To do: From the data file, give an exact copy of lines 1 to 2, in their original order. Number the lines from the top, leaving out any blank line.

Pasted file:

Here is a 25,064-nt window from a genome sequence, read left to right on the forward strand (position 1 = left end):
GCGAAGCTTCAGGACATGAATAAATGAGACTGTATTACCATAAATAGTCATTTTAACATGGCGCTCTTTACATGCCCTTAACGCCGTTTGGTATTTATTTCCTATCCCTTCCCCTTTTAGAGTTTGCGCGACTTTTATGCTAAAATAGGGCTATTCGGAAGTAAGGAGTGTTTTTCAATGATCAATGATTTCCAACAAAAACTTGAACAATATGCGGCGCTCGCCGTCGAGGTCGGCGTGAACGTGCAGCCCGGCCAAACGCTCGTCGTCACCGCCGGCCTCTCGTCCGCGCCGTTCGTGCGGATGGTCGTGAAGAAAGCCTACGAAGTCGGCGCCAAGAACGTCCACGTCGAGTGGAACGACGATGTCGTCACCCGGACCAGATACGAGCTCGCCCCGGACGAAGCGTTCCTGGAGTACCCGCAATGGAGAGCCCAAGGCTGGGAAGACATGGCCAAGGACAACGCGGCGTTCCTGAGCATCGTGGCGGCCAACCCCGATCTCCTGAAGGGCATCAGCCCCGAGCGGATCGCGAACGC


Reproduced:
Here is a 25,064-nt window from a genome sequence, read left to right on the forward strand (position 1 = left end):
GCGAAGCTTCAGGACATGAATAAATGAGACTGTATTACCATAAATAGTCATTTTAACATGGCGCTCTTTACATGCCCTTAACGCCGTTTGGTATTTATTTCCTATCCCTTCCCCTTTTAGAGTTTGCGCGACTTTTATGCTAAAATAGGGCTATTCGGAAGTAAGGAGTGTTTTTCAATGATCAATGATTTCCAACAAAAACTTGAACAATATGCGGCGCTCGCCGTCGAGGTCGGCGTGAACGTGCAGCCCGGCCAAACGCTCGTCGTCACCGCCGGCCTCTCGTCCGCGCCGTTCGTGCGGATGGTCGTGAAGAAAGCCTACGAAGTCGGCGCCAAGAACGTCCACGTCGAGTGGAACGACGATGTCGTCACCCGGACCAGATACGAGCTCGCCCCGGACGAAGCGTTCCTGGAGTACCCGCAATGGAGAGCCCAAGGCTGGGAAGACATGGCCAAGGACAACGCGGCGTTCCTGAGCATCGTGGCGGCCAACCCCGATCTCCTGAAGGGCATCAGCCCCGAGCGGATCGCGAACGC